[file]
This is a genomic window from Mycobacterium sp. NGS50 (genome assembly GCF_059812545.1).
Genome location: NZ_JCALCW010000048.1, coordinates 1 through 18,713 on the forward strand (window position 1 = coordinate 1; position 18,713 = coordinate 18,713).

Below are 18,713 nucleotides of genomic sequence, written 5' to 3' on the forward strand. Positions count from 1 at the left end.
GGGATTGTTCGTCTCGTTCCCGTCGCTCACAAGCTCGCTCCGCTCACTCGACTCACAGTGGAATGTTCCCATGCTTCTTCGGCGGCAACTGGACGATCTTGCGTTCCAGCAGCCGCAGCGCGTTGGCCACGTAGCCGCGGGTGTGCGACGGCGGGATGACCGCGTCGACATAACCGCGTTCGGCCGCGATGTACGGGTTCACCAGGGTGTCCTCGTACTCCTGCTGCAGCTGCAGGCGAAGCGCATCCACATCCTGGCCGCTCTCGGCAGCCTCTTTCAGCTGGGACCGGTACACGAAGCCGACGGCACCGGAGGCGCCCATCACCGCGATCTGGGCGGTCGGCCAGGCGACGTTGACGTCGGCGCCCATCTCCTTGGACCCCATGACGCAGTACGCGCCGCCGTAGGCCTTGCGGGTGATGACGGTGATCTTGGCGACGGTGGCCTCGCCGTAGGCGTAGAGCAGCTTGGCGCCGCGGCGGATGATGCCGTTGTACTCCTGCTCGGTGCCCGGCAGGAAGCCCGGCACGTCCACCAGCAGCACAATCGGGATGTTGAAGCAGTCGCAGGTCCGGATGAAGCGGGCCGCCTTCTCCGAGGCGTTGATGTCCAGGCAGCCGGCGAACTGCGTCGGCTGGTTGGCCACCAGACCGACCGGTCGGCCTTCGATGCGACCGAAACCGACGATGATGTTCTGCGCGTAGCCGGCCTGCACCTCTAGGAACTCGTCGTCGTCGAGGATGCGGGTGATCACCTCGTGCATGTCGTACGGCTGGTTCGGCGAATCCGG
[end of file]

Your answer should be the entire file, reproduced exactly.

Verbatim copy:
This is a genomic window from Mycobacterium sp. NGS50 (genome assembly GCF_059812545.1).
Genome location: NZ_JCALCW010000048.1, coordinates 1 through 18,713 on the forward strand (window position 1 = coordinate 1; position 18,713 = coordinate 18,713).

Below are 18,713 nucleotides of genomic sequence, written 5' to 3' on the forward strand. Positions count from 1 at the left end.
GGGATTGTTCGTCTCGTTCCCGTCGCTCACAAGCTCGCTCCGCTCACTCGACTCACAGTGGAATGTTCCCATGCTTCTTCGGCGGCAACTGGACGATCTTGCGTTCCAGCAGCCGCAGCGCGTTGGCCACGTAGCCGCGGGTGTGCGACGGCGGGATGACCGCGTCGACATAACCGCGTTCGGCCGCGATGTACGGGTTCACCAGGGTGTCCTCGTACTCCTGCTGCAGCTGCAGGCGAAGCGCATCCACATCCTGGCCGCTCTCGGCAGCCTCTTTCAGCTGGGACCGGTACACGAAGCCGACGGCACCGGAGGCGCCCATCACCGCGATCTGGGCGGTCGGCCAGGCGACGTTGACGTCGGCGCCCATCTCCTTGGACCCCATGACGCAGTACGCGCCGCCGTAGGCCTTGCGGGTGATGACGGTGATCTTGGCGACGGTGGCCTCGCCGTAGGCGTAGAGCAGCTTGGCGCCGCGGCGGATGATGCCGTTGTACTCCTGCTCGGTGCCCGGCAGGAAGCCCGGCACGTCCACCAGCAGCACAATCGGGATGTTGAAGCAGTCGCAGGTCCGGATGAAGCGGGCCGCCTTCTCCGAGGCGTTGATGTCCAGGCAGCCGGCGAACTGCGTCGGCTGGTTGGCCACCAGACCGACCGGTCGGCCTTCGATGCGACCGAAACCGACGATGATGTTCTGCGCGTAGCCGGCCTGCACCTCTAGGAACTCGTCGTCGTCGAGGATGCGGGTGATCACCTCGTGCATGTCGTACGGCTGGTTCGGCGAATCCGG